The reason people do things they want to do, or alternatively DO NOT do things that they actually WANT to do is mainly because of EMOTIONAL DRIVERS.
Now some of you may be thinking this is a dangerous, sweeping generalisation. Well I agree it is. But let me give some facts that support my theory.
Firstly there are another set of lesser important influences called LOGICAL DRIVERS that also come into play which I will discuss in more detail below.
Secondly this idea is not really mine at all. Dale Carnegie (author of How to Win Friends and Influence People) wrote the famous quote: “When dealing with people, let us remember we are not dealing with creatures of logic. We are dealing with creatures of emotion, creatures bustling with prejudices and motivated by pride and vanity.”
Some people will argue that human beings are creatures of logic. That the decisions we make are based on logic. They will argue that people will look at a logical set of circumstances and the logical possible outcomes and make a completely logical decision about what choice to make based on this information. Well if this was the case:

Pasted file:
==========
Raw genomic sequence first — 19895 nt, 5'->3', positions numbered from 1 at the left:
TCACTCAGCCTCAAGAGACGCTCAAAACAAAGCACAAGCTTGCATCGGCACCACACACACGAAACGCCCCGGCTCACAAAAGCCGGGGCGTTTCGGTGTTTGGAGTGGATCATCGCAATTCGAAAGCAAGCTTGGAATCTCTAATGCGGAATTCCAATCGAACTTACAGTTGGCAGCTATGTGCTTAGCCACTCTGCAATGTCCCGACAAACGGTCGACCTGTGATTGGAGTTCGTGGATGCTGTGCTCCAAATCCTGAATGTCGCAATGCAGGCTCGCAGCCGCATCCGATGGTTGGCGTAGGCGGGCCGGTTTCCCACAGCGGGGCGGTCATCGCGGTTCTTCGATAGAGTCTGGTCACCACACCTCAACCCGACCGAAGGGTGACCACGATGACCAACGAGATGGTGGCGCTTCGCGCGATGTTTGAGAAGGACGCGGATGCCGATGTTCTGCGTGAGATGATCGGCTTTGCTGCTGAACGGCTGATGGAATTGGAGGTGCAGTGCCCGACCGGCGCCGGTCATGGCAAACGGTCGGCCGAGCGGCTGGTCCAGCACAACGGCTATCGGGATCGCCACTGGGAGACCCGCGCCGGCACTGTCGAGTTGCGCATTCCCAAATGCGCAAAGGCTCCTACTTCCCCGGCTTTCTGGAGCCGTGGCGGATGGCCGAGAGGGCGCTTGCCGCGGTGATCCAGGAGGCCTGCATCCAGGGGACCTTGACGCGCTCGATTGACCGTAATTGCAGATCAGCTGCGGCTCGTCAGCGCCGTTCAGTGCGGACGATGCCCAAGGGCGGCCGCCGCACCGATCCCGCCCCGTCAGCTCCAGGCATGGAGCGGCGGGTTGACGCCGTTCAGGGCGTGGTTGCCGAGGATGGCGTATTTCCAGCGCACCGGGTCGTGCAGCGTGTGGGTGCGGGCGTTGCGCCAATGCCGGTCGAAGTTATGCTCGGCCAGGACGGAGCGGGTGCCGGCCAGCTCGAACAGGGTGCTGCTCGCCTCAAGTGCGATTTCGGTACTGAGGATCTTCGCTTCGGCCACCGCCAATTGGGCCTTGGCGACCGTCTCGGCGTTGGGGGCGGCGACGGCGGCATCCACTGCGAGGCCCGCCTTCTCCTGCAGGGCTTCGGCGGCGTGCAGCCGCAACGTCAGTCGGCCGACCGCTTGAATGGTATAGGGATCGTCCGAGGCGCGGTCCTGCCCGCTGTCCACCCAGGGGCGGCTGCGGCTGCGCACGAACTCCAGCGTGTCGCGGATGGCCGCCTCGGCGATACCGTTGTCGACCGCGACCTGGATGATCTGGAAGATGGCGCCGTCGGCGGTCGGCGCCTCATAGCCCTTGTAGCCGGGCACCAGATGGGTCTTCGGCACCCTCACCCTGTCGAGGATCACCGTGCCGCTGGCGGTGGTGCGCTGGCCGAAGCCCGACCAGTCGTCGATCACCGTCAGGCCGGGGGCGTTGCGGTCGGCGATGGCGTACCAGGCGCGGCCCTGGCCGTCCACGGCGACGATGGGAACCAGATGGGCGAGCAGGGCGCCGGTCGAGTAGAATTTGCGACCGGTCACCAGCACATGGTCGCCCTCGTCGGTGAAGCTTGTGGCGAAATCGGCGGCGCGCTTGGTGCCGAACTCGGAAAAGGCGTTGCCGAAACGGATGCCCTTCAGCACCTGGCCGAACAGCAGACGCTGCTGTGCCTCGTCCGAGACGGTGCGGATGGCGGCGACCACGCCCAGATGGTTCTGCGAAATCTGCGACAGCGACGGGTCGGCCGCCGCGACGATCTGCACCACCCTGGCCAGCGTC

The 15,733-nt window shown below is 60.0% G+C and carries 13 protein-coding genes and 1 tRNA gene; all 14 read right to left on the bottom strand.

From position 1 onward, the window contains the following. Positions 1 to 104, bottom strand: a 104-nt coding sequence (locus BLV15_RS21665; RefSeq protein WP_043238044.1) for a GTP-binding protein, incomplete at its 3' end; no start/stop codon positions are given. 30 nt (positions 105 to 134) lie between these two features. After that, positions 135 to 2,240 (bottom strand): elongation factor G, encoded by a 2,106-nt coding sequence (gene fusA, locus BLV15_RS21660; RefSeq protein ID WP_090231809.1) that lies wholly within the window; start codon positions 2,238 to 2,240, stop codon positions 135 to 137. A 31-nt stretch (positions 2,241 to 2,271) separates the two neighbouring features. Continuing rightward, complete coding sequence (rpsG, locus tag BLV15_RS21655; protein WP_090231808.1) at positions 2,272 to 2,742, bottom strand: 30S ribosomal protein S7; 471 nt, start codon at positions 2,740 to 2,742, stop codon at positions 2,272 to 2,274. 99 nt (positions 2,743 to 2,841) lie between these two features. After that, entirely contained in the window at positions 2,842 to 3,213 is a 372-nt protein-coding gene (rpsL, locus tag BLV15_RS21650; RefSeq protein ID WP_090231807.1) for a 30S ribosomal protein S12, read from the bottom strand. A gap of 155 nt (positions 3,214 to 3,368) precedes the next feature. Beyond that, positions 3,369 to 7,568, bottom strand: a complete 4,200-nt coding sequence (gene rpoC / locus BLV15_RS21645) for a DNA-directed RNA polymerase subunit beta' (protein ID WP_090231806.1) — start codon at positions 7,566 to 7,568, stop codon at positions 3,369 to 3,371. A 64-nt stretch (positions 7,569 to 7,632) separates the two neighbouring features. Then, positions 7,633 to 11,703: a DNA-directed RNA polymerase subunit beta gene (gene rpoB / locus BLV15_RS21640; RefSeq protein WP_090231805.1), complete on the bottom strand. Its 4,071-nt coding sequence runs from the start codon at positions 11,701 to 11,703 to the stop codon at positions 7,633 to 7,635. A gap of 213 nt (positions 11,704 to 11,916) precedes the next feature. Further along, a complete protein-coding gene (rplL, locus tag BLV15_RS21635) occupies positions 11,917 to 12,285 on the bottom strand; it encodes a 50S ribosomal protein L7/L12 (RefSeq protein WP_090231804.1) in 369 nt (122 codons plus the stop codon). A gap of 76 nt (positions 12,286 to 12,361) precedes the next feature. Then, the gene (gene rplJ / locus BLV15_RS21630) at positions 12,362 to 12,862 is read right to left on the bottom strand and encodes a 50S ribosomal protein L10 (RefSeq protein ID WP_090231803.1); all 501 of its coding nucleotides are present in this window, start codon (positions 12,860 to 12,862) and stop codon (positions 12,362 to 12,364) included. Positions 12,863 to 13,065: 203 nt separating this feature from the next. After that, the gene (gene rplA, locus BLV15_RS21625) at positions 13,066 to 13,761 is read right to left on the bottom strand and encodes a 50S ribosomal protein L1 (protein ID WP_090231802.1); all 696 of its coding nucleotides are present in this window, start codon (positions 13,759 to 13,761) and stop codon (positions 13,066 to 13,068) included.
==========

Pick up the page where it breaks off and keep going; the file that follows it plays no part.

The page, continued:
– Many more people would be closer to the physical shape they prefer to be in (because it is no secret how to change your body shape – it’s a very logical process of training and watching your diet)
– Hardly anybody would smoke (because they would follow the logical advice from their doctors on the dangers to their health)
– Many more people would be financially free or rich (because we would follow the very logical advice of people like Robert Kiyosaki – Author of ‘Rich Dad Poor Dad’)